Although demand for traditional PSTN services will likely continue for many years, there is little disputing that IP-based telephony services are the future. Deployment of IP voice services and solutions is already underway. IP networks now offer telecom grade performance, rather than best-effort performance. Further, it is clear that, despite technical challenges, a growing proportion of telephony traffic will be carried over IP. As a result, the evolving network of today must by necessity combine the characteristics of the traditional PSTN with services typically associated with broadband to navigate the changing telecommunications market and compete. IMS is the optimal platform for controlling IP services, integrating legacy networks and services, and managing this transition for a number of reasons.
First, IMS provides the promise of global reach. It gives operators the ability to provide consumers access to reliable Internet services no matter where they may be. Additionally, because it is an open systems environment, the operator isn’t locked into any one application vendor’s limited product or service line. Rather, operators can integrate best-in-class solutions from various vendors and service providers to offer consumers the best possible user experience.
Second, IMS solutions offer a wide range of SIP-based multimedia services capabilities that give operators the opportunity to get a quicker return on their broadband investments. It enables standardized service delivery and provides a future-proof architecture. It also simplifies and speeds up the service creation and provisioning process.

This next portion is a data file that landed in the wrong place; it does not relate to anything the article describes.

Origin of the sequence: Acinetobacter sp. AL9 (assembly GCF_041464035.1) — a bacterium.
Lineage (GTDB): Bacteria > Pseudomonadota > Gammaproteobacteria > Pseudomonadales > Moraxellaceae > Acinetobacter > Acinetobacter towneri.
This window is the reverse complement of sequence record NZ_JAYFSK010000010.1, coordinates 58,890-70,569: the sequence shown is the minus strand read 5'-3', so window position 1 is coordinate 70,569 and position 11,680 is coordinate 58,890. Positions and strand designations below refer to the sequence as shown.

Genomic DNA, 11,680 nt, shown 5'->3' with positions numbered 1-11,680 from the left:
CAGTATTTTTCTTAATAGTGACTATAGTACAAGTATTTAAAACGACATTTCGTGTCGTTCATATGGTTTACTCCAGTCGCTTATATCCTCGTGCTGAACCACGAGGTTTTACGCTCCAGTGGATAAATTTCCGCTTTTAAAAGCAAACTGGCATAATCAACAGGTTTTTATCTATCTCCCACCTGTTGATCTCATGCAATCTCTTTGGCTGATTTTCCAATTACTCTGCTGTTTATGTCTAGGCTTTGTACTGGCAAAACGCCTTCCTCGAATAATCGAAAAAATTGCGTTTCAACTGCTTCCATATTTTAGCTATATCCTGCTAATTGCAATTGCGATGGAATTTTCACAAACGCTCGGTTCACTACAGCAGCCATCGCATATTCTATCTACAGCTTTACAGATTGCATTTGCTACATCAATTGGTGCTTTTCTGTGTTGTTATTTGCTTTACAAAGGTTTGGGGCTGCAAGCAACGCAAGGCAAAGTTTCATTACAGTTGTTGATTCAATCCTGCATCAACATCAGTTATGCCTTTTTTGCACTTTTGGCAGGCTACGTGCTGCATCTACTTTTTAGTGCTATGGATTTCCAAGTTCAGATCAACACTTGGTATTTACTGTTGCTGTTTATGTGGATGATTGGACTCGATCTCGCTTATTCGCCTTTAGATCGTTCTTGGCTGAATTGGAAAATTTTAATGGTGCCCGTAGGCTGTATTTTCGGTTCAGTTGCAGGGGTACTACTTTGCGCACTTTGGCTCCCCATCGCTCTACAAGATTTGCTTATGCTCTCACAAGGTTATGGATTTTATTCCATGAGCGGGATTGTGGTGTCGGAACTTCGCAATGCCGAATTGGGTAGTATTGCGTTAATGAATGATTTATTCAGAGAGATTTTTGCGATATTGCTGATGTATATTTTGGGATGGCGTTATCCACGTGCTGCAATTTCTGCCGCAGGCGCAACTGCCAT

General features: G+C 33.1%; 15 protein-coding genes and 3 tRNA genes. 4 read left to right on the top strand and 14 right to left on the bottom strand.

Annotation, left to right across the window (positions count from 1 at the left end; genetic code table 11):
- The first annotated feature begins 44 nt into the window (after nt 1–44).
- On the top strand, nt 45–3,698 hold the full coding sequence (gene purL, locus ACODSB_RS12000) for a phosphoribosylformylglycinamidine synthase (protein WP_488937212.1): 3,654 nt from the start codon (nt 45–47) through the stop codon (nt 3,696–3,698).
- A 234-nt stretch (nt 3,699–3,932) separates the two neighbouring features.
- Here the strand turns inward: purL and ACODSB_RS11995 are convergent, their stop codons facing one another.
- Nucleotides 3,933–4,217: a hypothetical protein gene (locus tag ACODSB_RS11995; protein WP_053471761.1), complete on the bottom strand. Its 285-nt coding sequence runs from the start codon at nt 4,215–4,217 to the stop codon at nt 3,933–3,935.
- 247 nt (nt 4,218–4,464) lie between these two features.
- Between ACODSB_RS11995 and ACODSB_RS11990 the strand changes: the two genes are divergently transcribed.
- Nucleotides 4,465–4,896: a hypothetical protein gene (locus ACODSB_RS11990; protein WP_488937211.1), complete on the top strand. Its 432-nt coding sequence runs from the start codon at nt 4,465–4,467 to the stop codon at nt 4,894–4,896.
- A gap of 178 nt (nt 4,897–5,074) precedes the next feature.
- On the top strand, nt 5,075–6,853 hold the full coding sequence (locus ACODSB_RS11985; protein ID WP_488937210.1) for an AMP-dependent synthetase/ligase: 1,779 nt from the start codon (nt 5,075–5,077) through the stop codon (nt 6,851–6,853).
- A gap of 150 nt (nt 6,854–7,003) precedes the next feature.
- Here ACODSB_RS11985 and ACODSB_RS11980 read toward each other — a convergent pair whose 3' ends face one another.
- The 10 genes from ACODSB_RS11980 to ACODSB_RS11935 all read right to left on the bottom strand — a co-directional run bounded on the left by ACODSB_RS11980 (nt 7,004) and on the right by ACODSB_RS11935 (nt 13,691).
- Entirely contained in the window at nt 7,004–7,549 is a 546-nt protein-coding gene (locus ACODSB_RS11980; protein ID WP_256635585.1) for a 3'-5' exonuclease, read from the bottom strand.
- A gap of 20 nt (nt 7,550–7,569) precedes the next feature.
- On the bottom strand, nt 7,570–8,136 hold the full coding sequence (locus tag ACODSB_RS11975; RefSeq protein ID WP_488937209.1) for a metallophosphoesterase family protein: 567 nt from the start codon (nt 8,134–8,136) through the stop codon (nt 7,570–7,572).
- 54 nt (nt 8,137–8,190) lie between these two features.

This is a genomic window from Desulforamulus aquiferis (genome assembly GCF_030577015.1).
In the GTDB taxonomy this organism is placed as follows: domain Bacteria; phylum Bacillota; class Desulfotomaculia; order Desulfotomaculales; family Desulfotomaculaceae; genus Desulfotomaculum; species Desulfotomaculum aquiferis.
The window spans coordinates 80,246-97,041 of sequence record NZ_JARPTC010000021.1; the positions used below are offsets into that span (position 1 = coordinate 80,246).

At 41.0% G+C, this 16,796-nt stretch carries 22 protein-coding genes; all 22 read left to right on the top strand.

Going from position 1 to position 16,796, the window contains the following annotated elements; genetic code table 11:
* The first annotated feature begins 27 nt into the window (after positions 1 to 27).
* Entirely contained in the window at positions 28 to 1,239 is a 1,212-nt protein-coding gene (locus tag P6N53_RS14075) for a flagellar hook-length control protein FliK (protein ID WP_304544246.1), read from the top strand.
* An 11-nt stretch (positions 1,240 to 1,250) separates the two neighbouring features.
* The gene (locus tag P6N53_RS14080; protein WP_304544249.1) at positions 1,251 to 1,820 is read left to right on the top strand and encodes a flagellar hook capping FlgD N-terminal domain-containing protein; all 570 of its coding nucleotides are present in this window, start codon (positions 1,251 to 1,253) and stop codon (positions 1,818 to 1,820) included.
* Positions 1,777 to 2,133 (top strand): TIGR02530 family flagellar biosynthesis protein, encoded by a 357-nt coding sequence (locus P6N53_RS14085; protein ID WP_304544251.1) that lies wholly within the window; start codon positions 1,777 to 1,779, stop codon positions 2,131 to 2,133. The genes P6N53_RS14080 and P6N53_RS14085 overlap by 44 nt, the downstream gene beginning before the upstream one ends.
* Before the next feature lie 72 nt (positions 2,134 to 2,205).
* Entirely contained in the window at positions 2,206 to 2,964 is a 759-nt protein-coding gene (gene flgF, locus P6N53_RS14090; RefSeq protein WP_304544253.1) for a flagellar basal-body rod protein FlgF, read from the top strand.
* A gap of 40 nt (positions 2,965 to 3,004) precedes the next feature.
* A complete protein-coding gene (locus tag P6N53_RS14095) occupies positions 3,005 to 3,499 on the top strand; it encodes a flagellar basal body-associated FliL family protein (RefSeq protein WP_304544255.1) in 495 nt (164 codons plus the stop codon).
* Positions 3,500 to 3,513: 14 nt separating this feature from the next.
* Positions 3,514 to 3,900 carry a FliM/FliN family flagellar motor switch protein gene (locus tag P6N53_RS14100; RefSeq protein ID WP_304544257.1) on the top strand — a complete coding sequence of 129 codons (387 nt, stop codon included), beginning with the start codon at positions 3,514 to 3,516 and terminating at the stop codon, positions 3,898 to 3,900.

Third, IMS enables legacy network integration and interoperability. This is a significant advantage for established operators who have made major investments in their networks and customer bases. These operators must be able to deliver the full panoply of telephony services over an IP network. A telephony softswitch solution, utilizing IMS, allows them to do so and to upgrade and modernize their networks at a reduced cost.
Telephony softswitch solutions achieve substantial cost reductions in the PSTN — whether in local, transit, or international gateway applications. The CAPEX required is lower than for traditional circuit-switched equipment because the distributed switching architecture enables efficient node consolidation. In fact, a significant amount of legacy equipment can be reused, especially in the access network. So, when the telephony softswitch solution is introduced, access equipment can be repurposed and gradually moved from the circuit-switched nodes to the media gateways. Further, ongoing operating OPEX of a telephony softswitch solution is lower due to a simplified network structure. These factors amount to substantial cost savings for carriers.